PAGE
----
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Is a Menthol Ban Within the FDA’s Reach?

Could menthol be banned?

Dating back to the Tobacco Control Act being signed into law in 2009, the conversation is picking up steam again. And the stakes could not be higher.

Here’s a refresher on how we got to the current state.

Exempting Menthol

The Tobacco Control Act officially banned the use of flavors in cigarettes, but it exempted menthol, tasking the U.S. Food and Drug Administration (FDA) with convening a Tobacco Product Scientific Advisory Committee (TPSAC) to further study the subsegment’s effect on public health.

Since then, the FDA and tobacco manufacturers have entertained a legal merry-go-round, centered on the use of the 2011 TPSAC report, which unanimously supported a menthol ban.

The FDA issued an Advance Notice of Proposed Rulemaking on menthol in 2013, only to have Reynolds American Inc. and Lorillard Tobacco Co. successfully sue to block the agency from using that key TPSAC report.

But most recently, in January, the U.S. Court of Appeals for the D.C. Circuit said the FDA could use the report, prompting Reynolds to file an appeal.

For Reynolds, one could argue that no issue is more important. The Winston-Salem, N.C.-based No. 2 tobacco player doubled (or tripled) down on menthol when it purchased No. 3 player Lorillard for $27.4 billion in June 2015. At the heart of the deal was Lorillard’s menthol-dominant Newport line, which overnight boosted Reynolds to a 57% share of the menthol market.

And menthol is huge for retailers too, with Reynolds estimating it accounts for more than one-third of all cigarette sales. FDA data suggests it accounts for nearly half of all cigarette sales among 18- to 24-year-olds.

“Menthol regulation would have a devastating impact on communities, help foster more illicit tobacco sales and hurt jobs.”

Not only is menthol a huge seller, but it also is an important market-basket driver, spurring “ancillary sales of higher-margin products,” says David Bishop, managing partner of Barrington, Ill.-based sales and marketing firm Balvor LLC.

Losing those sales would be hugely problematic for retailers, especially in the wake of the Reynolds-Lorillard deal. In a December 2015 Wells Fargo “Tobacco Talk” retail survey, nearly 60% of respondents indicated participation in an everyday low price (EDLP) program would increase due to Newport’s inclusion, resulting in as much as 75% of industry volumes being represented in EDLP.

So while menthol today is legal, the re-emergence of the TPSAC report has created genuine concern for the tobacco and retail community.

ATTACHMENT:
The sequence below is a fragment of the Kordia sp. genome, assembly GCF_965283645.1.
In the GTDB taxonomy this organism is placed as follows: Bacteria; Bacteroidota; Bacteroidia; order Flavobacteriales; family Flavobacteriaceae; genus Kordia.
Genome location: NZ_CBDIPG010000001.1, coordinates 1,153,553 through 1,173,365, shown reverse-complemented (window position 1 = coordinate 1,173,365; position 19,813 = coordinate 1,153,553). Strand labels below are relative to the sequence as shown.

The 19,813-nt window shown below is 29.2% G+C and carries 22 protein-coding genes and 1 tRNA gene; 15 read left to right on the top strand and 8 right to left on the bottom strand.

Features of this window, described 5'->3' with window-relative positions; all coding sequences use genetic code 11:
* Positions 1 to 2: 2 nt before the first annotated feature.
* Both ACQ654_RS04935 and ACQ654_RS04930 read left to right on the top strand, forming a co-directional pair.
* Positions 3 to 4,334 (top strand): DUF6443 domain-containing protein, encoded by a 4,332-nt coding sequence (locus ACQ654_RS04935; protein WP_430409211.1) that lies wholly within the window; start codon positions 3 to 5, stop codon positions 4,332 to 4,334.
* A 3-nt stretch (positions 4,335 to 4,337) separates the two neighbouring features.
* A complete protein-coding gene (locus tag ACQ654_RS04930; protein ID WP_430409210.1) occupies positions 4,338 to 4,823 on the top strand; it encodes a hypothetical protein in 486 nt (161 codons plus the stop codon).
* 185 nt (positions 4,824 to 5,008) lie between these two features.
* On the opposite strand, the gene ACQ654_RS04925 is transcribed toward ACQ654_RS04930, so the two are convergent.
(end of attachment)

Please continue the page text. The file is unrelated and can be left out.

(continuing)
“Menthol cigarettes are very important not because of menthol per se, but due to the importance of adult smokers,” says Anne Flint, senior tobacco category manager for Cumberland Farms, Framingham, Mass., the largest convenience chain in New England. “Adult smokers are some of the most important consumers we serve. Responsibly providing them with their brands of choice is important.”

An Outright Ban?

Does reinstatement of the TPSAC report automatically tip the scales in favor of menthol restrictions, if not an outright ban?

“Broadly, I don’t think that report is all that material,” says Vivien Azer, a tobacco analyst for New York-based Cowen Group. “The FDA’s own report was quite comprehensive. It really covered all of the mandated questions TPSAC had been charged with answering.”

Azer is referring to the FDA’s 2013 scientific evaluation of menthol, which came in at 153 pages with an equally long title: “Preliminary Scientific Evaluation of the Possible Public Health Effects of Menthol Versus Non-Menthol Cigarettes.”

In that lengthy document, the agency divided the scientific evidence into nine categories, finding the use of menthol in cigarettes is “likely associated” with a greater risk to public health in five of nine buckets. Those categories included:

  • Physiology (menthol’s effect on cooling and desensitizing a smoker’s physiology)
  • Patterns of use (general trends and patterns)
  • Initiation and progression to regular use (possible effect on an individual’s initiation and progression to regular use of cigarettes)
  • Dependence (number of cigarettes per day, time upon waking to first cigarette, and cravings)
  • Cessation (whether menthol smokers are more likely to be successful at quitting)

Though the FDA’s scientific evaluation did not state that the agency intended to restrict or ban menthol, its strong wording led many to read between the lines—TPSAC report or not.